Robert Wilson leads safaris on the Kenyan savanna. On this occasion, he takes Mr. and Mrs. Macomber out to hunt buffalo. The obnoxious ways of Margaret Macomber make the three of them get ...
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John M. Stahl
Robert Wilson leads safaris on the Kenyan savanna. On this occasion, he takes Mr. and Mrs. Macomber out to hunt buffalo. The obnoxious ways of Margaret Macomber make the three of them get on each others nerves. During the hunt Francis Macomber is shot by his wife. An accident or an attempt to get rid of Francis?Written by
One of the more successful attempts to film a Hemingway story...
THE MACOMBER AFFAIR has to be rated a success for the mere fact that it finally brings a Hemingway story to the screen pretty much intact and the way he wrote it. GREGORY PECK may not be the perfect choice to play the guide escorting a quarrelsome JOAN BENNETT and ROBERT PRESTON on a safari, but he acquits himself well enough in the role.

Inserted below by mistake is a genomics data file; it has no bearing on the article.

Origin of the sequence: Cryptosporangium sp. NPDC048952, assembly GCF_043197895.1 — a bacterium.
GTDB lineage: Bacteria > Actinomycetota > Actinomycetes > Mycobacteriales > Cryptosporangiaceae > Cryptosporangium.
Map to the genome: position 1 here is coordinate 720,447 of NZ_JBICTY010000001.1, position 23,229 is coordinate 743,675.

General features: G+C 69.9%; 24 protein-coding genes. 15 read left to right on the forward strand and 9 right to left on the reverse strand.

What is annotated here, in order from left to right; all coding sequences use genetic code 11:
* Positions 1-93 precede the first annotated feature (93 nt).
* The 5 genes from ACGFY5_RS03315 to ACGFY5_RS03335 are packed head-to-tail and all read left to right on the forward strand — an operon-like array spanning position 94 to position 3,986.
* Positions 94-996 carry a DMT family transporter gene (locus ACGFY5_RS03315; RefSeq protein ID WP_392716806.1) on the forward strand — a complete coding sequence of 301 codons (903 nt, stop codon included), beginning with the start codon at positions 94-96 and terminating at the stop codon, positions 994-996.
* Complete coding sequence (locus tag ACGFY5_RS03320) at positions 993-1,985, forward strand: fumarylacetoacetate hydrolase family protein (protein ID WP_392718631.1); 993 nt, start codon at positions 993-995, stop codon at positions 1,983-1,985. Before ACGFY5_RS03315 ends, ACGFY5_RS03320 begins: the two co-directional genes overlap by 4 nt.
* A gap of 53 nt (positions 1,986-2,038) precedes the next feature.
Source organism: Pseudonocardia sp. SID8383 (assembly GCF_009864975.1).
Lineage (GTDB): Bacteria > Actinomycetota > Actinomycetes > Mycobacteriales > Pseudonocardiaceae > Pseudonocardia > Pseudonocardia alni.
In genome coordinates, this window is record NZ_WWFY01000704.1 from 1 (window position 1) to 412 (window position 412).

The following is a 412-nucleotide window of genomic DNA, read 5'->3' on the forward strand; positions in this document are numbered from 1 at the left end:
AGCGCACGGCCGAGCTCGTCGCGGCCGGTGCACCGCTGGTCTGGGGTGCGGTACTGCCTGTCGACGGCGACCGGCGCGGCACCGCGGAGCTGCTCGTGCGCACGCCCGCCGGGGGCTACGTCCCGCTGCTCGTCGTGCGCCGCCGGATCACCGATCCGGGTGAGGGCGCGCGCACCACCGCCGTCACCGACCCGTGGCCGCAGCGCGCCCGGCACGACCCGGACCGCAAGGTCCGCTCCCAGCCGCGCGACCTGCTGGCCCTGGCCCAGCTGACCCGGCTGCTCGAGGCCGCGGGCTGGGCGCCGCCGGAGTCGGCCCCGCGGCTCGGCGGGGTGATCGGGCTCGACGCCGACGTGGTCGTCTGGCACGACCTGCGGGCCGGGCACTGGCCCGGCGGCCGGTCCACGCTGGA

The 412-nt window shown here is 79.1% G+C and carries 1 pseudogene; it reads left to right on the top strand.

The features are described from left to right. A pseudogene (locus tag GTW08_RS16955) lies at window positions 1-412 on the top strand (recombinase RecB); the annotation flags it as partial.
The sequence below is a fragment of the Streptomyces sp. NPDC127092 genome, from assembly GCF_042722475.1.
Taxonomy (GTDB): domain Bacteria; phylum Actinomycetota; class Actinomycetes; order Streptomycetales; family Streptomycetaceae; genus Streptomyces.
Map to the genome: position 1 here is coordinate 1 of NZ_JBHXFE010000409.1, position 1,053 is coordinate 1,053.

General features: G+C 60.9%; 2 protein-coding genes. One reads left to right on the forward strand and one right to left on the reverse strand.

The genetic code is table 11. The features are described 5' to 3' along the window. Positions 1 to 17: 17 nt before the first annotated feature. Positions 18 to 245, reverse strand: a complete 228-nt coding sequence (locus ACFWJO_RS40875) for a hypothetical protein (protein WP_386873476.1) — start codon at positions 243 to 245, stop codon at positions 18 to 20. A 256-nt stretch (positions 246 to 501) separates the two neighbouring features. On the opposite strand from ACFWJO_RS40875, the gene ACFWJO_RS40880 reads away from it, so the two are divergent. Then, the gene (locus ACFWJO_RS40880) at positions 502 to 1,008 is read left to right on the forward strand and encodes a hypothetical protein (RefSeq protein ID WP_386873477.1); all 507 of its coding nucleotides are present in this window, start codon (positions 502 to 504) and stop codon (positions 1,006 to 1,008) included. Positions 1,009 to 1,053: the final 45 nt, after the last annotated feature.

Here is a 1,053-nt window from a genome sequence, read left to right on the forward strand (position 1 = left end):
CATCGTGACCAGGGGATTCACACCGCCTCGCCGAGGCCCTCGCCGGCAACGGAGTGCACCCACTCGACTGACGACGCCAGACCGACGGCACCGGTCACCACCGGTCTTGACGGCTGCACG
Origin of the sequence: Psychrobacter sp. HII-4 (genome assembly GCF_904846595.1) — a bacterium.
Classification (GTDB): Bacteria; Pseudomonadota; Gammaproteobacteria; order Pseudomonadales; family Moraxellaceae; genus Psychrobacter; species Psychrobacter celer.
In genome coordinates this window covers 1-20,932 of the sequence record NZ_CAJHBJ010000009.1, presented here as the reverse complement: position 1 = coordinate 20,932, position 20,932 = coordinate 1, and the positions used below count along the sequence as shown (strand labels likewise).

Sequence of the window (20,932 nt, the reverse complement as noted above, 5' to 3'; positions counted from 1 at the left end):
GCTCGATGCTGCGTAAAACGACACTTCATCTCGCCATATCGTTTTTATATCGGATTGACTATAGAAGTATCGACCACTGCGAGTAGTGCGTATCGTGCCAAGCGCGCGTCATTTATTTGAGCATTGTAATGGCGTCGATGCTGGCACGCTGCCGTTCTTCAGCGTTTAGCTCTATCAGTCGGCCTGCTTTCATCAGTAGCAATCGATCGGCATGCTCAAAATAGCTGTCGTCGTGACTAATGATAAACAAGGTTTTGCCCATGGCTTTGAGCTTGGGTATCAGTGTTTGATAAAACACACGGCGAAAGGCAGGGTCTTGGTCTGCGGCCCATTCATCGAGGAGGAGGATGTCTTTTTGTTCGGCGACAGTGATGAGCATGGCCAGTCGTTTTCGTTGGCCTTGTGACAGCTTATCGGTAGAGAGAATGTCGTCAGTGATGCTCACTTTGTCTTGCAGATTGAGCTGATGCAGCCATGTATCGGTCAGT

I found it a lot more satisfying than the later SNOWS OF KILIMINJARO in which Peck again was cast in the lead as a Hemingway white hunter in Africa. Although that film had the advantage of Technicolor and more expensive trappings, THE MACOMBER AFFAIR achieves more of an edge by being photographed in somber B&W, even though some of the stock footage and backgrounds are obviously studio shots.
Bennett is fascinating as the woman full of scorn for her husband and gradually showing her interest in Peck while Preston's resentment begins to turn paranoid. Miklos Rozsa's score gives it a film noir feeling despite the jungle setting--and it becomes a war of nerves before the satisfying conclusion.
Well worth watching for some interesting performances.
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